Published: Wed, November 29, 2017
Sci-tech | By Javier West

There's a major security flaw in macOS that gives anyone admin access

There's a major security flaw in macOS that gives anyone admin access

Using the same trick, you can add new users (even as admins) to a device, remove other users, reset their passwords, decrypt disks encrypted by FileVault, or change nearly every other setting that requires admin access.

Discovered by software engineer Lemi Orhan Ergin, the bug allows anyone who has access to your computer to gain full, administrative access in just seconds. Root access to a system is the holy grail of control over a device; leaving the root account enabled and with no password is like setting the nuclear launch code as "1234".

The workaround right now according to the Twitterverse, is to set a root user password.

When trying to login to a macOS device running High Sierra, you will simply need to use the username "root", leave the password field empty, and then hit the login button a couple of times to get access to the device.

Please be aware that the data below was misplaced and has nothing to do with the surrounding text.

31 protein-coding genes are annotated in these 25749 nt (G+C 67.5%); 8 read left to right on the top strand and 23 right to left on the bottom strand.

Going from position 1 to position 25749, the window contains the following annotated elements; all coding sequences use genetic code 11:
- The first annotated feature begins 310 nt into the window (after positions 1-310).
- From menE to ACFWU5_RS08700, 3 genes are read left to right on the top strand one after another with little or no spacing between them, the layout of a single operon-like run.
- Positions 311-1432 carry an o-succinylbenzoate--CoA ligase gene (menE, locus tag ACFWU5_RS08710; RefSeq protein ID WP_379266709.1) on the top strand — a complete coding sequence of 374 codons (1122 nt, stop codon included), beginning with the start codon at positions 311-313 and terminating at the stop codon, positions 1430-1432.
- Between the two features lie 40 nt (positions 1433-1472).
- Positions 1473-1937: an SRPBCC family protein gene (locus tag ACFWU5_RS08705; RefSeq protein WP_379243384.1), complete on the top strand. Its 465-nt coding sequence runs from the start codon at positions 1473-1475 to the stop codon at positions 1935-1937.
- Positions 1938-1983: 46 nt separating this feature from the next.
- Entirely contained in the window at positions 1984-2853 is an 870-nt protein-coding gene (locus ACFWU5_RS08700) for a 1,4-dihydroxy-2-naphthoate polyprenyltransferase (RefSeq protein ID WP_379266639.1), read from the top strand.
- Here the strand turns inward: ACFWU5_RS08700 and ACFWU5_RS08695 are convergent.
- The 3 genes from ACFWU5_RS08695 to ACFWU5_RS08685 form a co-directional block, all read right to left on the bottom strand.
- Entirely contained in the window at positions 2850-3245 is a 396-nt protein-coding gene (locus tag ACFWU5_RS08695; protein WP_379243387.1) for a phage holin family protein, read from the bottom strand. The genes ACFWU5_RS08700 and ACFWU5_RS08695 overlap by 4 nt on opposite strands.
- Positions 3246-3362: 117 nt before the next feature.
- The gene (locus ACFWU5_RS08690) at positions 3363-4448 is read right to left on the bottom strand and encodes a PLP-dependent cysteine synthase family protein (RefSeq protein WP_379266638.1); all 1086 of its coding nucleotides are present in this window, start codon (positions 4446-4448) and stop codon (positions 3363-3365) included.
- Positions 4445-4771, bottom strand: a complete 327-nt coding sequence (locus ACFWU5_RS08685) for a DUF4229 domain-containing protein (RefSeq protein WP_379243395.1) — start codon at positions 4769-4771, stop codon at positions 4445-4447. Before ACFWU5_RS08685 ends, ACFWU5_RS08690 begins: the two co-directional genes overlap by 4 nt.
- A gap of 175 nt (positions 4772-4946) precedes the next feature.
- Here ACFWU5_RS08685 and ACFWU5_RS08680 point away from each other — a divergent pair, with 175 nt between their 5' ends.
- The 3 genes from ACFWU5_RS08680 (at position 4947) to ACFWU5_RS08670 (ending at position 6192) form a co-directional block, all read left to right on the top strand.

The vulnerability allows any person to access the administrator's account on an already unlocked Mac.

We can confirm the bug is present in macOS 10.13.1 and for anyone with a Mac in a public office space, you are urged to fix this by yourself, immediately. Those running previous versions of MacOS including Sierra and Yosemite do not appear to be affected by the bug. We'll update this post if we hear back.

Some users are reporting that you can change your root password to fix the issue, but Apple has not issued official guidance yet. Click the lock to make changes and enter the administrator name and password.

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